Are criminals born or made?

Is criminal behaviour due to nurture or nature? 

Nature - Genes (Christiansen), evolution (Daly and Wilson), brain function (Raine et al)      
Nurture - Social learning theory (Bandura, Charlton), self-fulfilling prophecy (Jahoda, Zebrowitz)

Includes description and evaluation of Gesch et al 2002.

HideShow resource information
Word Document 51 Kb

Pages in this set

Page 1

Preview of page 1

Are criminals born or made?

Criminals are born - "nature"

Is it genetically inherited?


· Christiansen (1977) carried our a twin study to answer this question
3586 twins pairs were tested in Denmark
52% concordance rate for criminality in monozygotic twins
22% concordance in dizygotic twins

· This suggests…

Page 2

Preview of page 2

Criminals are made - "nurture"

Social Learning Theory

Social learning theory involves four main processes:

- you have to pay attention to an action in order to copy it
- criminal behaviour is often shocking so grabs your attention

- you have to remember an action…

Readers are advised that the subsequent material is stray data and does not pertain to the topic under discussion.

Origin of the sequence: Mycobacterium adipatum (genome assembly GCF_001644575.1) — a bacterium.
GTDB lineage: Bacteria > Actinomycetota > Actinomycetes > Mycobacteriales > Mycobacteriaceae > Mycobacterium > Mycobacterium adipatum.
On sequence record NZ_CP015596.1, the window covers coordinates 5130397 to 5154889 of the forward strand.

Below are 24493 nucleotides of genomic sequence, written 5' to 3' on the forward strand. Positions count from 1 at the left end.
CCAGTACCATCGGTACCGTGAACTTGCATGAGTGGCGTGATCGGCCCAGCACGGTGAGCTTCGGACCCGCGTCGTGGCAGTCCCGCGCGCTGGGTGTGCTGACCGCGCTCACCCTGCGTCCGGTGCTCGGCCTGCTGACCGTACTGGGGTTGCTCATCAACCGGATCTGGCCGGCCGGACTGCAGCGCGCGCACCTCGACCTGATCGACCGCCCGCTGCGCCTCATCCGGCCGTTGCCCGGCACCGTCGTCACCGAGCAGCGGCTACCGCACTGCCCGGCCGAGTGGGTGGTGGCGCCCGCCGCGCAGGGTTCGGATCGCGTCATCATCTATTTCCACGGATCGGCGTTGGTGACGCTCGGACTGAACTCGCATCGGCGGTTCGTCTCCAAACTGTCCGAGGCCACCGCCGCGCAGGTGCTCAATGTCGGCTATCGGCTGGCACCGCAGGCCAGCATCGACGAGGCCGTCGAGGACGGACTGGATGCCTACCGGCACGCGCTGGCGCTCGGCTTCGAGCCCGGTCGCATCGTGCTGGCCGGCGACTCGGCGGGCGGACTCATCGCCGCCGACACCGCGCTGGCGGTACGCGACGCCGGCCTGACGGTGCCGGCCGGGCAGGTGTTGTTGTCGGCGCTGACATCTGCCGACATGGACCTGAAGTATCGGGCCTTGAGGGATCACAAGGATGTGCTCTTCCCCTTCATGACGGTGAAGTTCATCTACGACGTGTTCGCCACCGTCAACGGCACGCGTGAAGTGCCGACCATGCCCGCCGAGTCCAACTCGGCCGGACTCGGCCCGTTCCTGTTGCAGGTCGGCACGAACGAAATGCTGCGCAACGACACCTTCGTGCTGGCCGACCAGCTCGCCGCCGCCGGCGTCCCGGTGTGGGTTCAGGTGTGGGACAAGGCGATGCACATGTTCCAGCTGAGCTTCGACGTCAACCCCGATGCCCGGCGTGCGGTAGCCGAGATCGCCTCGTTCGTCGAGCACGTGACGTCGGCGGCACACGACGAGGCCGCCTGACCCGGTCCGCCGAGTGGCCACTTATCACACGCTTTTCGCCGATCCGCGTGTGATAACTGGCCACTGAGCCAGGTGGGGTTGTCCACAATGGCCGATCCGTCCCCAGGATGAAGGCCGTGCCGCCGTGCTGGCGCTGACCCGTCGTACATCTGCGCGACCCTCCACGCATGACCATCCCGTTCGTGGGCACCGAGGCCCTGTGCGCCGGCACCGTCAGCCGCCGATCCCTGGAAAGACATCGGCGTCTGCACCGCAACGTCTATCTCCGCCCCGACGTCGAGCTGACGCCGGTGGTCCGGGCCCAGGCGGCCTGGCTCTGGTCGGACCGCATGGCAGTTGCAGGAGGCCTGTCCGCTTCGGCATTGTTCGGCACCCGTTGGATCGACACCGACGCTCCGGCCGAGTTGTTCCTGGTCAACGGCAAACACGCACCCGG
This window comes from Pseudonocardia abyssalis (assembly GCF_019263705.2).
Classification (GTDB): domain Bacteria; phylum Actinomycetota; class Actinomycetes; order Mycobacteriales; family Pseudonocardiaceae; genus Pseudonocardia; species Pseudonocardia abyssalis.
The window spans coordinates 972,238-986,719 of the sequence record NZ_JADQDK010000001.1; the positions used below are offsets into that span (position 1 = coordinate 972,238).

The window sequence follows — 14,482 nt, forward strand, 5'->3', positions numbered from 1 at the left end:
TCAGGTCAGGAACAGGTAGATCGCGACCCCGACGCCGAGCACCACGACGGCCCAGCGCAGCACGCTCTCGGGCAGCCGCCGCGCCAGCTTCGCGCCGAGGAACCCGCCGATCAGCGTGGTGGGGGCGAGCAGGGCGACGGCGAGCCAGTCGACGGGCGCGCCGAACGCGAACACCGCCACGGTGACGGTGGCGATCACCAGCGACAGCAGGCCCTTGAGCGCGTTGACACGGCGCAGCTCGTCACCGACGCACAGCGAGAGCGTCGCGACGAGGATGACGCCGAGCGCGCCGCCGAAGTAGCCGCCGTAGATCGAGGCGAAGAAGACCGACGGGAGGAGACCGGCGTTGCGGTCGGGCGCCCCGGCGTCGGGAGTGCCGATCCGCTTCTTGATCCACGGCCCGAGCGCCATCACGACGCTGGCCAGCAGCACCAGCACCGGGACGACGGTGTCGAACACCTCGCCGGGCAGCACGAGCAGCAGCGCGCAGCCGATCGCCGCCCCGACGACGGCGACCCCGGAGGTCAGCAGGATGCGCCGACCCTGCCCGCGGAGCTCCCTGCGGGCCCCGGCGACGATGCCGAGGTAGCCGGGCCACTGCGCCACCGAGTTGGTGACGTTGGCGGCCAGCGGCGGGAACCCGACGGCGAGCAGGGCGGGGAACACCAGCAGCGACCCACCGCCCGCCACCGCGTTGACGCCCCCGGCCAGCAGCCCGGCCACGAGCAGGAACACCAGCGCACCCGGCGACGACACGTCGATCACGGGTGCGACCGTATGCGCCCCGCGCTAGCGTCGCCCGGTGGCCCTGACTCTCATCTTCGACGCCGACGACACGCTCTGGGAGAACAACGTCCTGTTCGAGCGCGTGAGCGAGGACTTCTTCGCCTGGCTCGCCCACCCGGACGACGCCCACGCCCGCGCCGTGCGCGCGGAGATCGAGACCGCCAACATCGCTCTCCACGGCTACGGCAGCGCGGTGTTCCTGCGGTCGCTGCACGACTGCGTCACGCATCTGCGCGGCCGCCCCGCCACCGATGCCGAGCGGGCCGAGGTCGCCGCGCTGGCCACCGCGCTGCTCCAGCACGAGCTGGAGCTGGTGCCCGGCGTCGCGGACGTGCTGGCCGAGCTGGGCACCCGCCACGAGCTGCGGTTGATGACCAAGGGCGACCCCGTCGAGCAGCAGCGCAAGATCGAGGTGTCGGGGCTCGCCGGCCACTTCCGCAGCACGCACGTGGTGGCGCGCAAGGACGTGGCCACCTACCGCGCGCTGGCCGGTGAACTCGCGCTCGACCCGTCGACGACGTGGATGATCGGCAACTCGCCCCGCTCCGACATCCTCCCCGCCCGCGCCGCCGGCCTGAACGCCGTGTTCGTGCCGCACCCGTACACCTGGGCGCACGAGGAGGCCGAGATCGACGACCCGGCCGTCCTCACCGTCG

Page 3

Preview of page 3

· Identification
you have to identify with someone in order to see them as a role model.
this would explain why boys follow their fathers into crime.

Vicarious reinforcement

· Vicarious reinforcement is the term for watching someone else get rewarded for a
behaviour making you want to copy them.…

Page 4

Preview of page 4

Self-Fulfilling Prophecy

Self-fulfilling prophecy is the idea that expecting something to happen is sometimes
enough to make it come true. So if you expect that you will not get on with someone, that
will mea that you don't, because you treat them differently.

The process of self-fulfilling prophecy follows a…

Page 5

Preview of page 5

However, it is difficult to define what a "baby-faced boy" is.

Practical applications
· Training could be given to teachers, prison officers and anyone else likely to have
contact with vulnerable young people to make them aware of the fact that their
expectations are likely to affect the way the…

Page 6

Preview of page 6

· It is likely that those eating poor diets in the community are also more likely to display
anti-social behaviour.


· The data is quantitative - the average number of offences committed by the prisoners
in each group
· This is good because quantitative data is easy to…


No comments have yet been made

Similar Psychology resources:

See all Psychology resources »